# Is $\sum_{i=1}^{n-1}i=\binom{n}{2}$?

How can I show that

$$\sum_{i=1}^{n-1}i=\binom{n}{2}?$$

This is what I have tried, but I do not know if it is correct:

Proof.

Let $n=2$. Then,

\begin{align} \sum_{i=1}^{1}i&=1\text{, and}\\ \binom{2}{2}&=1. \end{align}

Hence, it holds. Assume that this is true for $k$. Then, we show that it is also true for $k+1$:

\begin{align} \sum_{i=1}^{k}i=k+\sum_{i=1}^{k-1}i&=k+\binom{k}{2}\\ &=k+\frac{k!}{2(k-2)!}\\ &=k+\frac{k(k-1)}{2}\\ &=\frac{k(k+1)}{2}\\ &=\frac{(k+1)!}{2!(k-1)!}=\binom{k+1}{2}.\square \end{align}

Also, proofs by induction are confusing to write. Is there a standard "skeleton" for them I can use?

If proof by induction is required, yours is fine.

We can alternately give a combinatorial proof. We have the $n$ numbers $1,2,\dots,n$ and want to choose $2$ of them. By definition this can be done in $\binom{n}{2}$ ways. Let us count the number of choices of any two numbers another way.

Perhaps the smaller of the two numbers chosen is $1$. Then the other number can be chosen in $n-1$ ways.

Perhaps the smaller of the two numbers chosen is $2$. Then the other number can be chosen in $n-2$ ways.

Perhaps the smaller of the two numbers chosen is $3$. Then the other number can be chosen in $n-3$ ways.

Continue in this way. The last possibility is that the smaller of the two numbers chosen is $n-1$. Then the other number can be chosen in $1$ way only.

Thus the number of possible choices of two numbers is $$(n-1)+(n-2)+(n-3)+\cdots +2+1,$$ which is precisely $\sum_{k=1}^{n-1}k$.

A way to derive formulas like this that is easily remembered (to answer the comment "How are identities such as this one derived?"):

Consider that $$\sum_{k=1}^n (2k-1) = \sum_{k=1}^n \Big(k^2 - (k-1)^2\Big)$$ $$= 1^2 - 0^2 + 2^2 - 1^2 + 3^2 - 2^2 \pm ... \pm n^2 - (n-1)^2=n^2.$$

Together with $\sum_{k=1}^n 1 = n$ this immediately gives $$\sum_{k=1}^n k = \frac{n^2 + n}{2}.$$

It could be argued that the "telescoping sum" above requires induction to justify formally, but it seems more intuitive than the sum $\sum_{k=1}^n k$ itself.

How many unordered pairs of $n$ elements are there?

One can pair the first element with any of $n-1$ others.

One can pair the second element with any of $n-2$ other (besides the first one, which was already listed above).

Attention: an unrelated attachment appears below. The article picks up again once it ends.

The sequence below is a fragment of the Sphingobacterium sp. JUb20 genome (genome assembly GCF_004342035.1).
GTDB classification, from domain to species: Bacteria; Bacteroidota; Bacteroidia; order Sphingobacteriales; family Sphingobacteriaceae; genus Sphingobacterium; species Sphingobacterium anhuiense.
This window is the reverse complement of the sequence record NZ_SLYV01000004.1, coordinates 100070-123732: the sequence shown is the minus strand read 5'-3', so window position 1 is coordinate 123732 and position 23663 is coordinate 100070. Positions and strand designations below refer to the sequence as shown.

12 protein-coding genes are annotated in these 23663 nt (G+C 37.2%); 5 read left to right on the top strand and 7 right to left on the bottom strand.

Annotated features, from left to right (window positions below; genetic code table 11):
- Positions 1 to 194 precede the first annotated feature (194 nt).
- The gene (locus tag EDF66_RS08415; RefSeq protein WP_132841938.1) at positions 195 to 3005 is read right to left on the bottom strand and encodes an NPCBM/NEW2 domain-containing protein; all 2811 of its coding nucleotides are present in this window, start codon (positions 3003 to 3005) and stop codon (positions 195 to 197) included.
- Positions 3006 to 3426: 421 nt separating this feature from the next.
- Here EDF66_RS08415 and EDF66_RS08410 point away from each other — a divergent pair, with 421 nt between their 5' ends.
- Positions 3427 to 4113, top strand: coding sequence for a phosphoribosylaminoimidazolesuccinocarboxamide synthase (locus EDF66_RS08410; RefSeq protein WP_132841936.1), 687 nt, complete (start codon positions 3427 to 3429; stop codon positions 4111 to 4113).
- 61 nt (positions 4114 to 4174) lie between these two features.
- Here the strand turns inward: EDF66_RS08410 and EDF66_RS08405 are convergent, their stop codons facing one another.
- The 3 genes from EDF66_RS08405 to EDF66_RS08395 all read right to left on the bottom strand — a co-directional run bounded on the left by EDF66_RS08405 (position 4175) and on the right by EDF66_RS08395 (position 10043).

One can pair the third element with any of $n-3$ other (besides the first two, which were already listed above).

One can pair the fourth element with any of $n-4$ other (besides the first three, which were already listed above).

. . . and so on . . . . . .

Hint:let $a_n=1+2+3+\dots+n$ then we have $$a_{n+1}-a_{n}=(1+2+3+\dots+n+n+1)-(1+2+3+\dots+n)=n+1 \color{red}{\to}$$$$a_{n+1}-a_{n}=n+1$$ easily by recursive relation we can find $a_n$ see here linear recurrence relation

• nice work$\Large{+}\color{red}{+}\color{pink}{+}$ – Software Jun 9 '13 at 10:28

An "indirect" proof would be to use the fact that $$\sum_{k=1}^{n}k = \frac{n(n+1)}{2}$$

• Off-topic question: How are identities such as this one derived? I could never wrap my head around that. o.o – Project Euler 57 Jun 7 '13 at 17:03
• Induction is one method, which you now have some practice in so it's worth the attempt. An option avoiding induction is to say $$S=1+2+\cdots+n$$ $$2S=(n+1)+\cdots+(n+1)=n(n+1)$$ $$S=\frac{n(n+1)}{2}$$ – Patrick Jun 7 '13 at 17:05
• I think the term "indirect proof" is well-defined enough that you should say "less direct" rather than "indirect." – Thomas Andrews Jun 7 '13 at 17:26
• Works for me. What's the definition of "indirect proof"? – Patrick Jun 7 '13 at 17:33

In general $$\sum_{i=1}^{n}\binom{i}{k}=\binom{n+1}{k+1}$$

Yours is the case $k=1$. You can prove this in the same way you did the case $k=1$, by using Pascal's rule.

• I prefer $\sum_{i=0}^{n-1}\binom ik=\binom n{k+1}$, so that it holds for $k=0$ too (and also somewhat better matches the question). – Marc van Leeuwen Jun 7 '13 at 17:10
• @MarcvanLeeuwen I find it more aesthetic that both $k$ and $n$ have $+1$. – Pedro Tamaroff Jun 7 '13 at 17:11